- place the disc on the ground and after acknowledgment by the defense, touch the disc and loudly announce in play or
- retain possession and have the former thrower restart play with a check.
----------The seemingly most shitty one: if a thrower loudly says "time out!" but clearly does not make a "T" with his hand and the disc and puts the disc on the ground would me enforcing a turnover be acceptable? How about if it was 13-14 in the finals of a tournament with a $50,000 prize for first. Rules are rules, right?
----------And my personal favorite, philosophically: while waiting at the spot the disc is to be put into play at(my team just turned it on an OB huck), may I not check a disc presented to me because the ONLY way the rules allow a live disc to be put into play is a ground-tap (II.R)? The confused thrower might start faking (the disc is not in play yet so I do not count stalls), and he might throw the disc. If he does, I stop play with a violation call because he threw a disc that wasn't in play. (If the throw is incomplete its a turn because a live disc is subject to turnovers; if the throw is complete, it comes back). Is it Unsportsmanlike to apply the rules so thoroughly ?
I can see how me even thinking about this could make me seem like a dick but I promise you I really don't want to be a dick about rules. The timeout situation seems completely abhorrent but the change-change-of speed one doesn't. I am philosophically interested in why. I actually like thinking about our rule set as a philosophical question.
I would never WANT to win because of rules disagreement, but I am actually kind of offended by the poor rules knowledge of my competition (and even players at the highest level). From my current point of view, we are the referees of our sport and referees should know the rules. Period.
I would really like you to comment on these situations with your thoughts about rightness and wrongness. As you think about them, here are a few select passages from the rules that make it a little more complicated:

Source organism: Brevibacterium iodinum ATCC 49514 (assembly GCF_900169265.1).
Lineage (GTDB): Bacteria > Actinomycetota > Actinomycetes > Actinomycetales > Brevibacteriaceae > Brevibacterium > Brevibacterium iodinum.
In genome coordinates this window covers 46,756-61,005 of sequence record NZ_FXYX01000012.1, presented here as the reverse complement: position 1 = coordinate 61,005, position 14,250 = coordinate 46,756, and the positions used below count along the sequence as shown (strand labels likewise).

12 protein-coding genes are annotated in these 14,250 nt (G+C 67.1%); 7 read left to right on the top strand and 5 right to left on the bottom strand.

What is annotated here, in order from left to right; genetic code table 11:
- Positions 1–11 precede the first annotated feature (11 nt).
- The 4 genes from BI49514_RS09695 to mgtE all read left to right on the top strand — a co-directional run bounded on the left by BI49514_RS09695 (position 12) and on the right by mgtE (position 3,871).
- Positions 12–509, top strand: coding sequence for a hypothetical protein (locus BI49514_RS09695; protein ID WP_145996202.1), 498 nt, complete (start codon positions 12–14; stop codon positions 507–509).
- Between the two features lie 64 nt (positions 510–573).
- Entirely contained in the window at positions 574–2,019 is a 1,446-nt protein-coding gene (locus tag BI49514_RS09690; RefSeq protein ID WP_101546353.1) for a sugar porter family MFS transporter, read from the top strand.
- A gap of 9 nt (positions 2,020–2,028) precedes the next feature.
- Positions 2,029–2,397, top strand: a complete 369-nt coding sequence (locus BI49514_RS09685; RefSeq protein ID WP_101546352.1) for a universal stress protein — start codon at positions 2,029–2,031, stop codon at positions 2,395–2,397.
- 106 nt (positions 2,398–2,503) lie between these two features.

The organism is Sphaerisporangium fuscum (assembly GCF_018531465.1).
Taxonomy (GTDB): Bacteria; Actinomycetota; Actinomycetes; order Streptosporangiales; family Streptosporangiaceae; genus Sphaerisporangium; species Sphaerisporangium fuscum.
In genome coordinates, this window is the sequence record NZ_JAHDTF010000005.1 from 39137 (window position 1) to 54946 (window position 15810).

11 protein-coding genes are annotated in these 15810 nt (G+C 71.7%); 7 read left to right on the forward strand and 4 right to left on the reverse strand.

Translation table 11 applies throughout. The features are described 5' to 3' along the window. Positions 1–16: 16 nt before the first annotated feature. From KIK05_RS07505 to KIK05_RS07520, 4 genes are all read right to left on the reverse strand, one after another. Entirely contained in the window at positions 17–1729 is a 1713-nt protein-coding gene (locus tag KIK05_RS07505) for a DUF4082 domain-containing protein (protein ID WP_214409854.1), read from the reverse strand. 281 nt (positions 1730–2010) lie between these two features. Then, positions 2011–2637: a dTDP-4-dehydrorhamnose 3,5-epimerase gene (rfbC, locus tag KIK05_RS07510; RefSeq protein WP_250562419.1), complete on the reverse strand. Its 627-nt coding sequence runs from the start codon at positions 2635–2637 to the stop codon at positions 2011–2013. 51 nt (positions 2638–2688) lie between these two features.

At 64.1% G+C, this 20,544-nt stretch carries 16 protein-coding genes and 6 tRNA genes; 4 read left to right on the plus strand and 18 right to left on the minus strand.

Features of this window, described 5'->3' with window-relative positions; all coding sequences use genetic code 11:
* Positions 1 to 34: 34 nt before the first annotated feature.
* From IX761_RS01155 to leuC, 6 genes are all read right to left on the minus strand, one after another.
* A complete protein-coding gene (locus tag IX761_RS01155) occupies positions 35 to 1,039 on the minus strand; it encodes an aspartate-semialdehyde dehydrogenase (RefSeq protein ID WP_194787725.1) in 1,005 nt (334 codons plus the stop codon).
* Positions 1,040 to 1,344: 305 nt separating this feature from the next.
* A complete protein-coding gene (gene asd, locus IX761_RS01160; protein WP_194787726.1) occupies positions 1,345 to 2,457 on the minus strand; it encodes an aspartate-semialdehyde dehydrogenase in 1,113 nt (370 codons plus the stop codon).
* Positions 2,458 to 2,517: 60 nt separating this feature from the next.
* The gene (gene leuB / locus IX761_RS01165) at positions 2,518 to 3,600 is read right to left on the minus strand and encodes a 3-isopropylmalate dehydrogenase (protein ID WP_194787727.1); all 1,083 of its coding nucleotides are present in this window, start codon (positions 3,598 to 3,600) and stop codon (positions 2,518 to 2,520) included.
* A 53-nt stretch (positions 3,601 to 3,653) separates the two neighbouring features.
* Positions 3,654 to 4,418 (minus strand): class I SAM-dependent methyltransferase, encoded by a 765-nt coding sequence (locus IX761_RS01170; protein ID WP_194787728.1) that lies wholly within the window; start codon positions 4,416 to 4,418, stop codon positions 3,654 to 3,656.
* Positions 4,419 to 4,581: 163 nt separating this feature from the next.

Spirit of the Game: Ultimate relies upon a spirit of sportsmanship that places the responsibility for fair play on the player. Highly competitive play is encouraged, but never at the expense of mutual respect among competitors, adherence to the agreed upon rules, or the basic joy of play.
Captain’s Clause: A game may be played under any variation of the rules agreed upon by the captains of the teams involved. In tournament play, variations are subject to approval by the event organizer.
- If an infraction is committed and not called, the player committing the infraction should inform the infracted player or team of the infraction.
- It is the responsibility of all players to avoid any delay when starting, restarting, or continuing play. This includes standing over the disc or taking more time than reasonably necessary to put the disc into play.
- If a novice player commits an infraction out of sincere ignorance of the rules, it should be common practice to stop play and explain the infraction.
- In addition to the assumption that players will not intentionally violate the rules, players are similarly expected to make every effort to avoid violating them
So I am left with this: I assume loosing because an opponent knew the rules better hurts one's basic joy of play, but I also assume that being criticized for trying to play the game by its rules hurts one's basic joy of play. What are we to do? Please leave a comment.
"This isn't 'Nam, this is Ultimate, there are rules"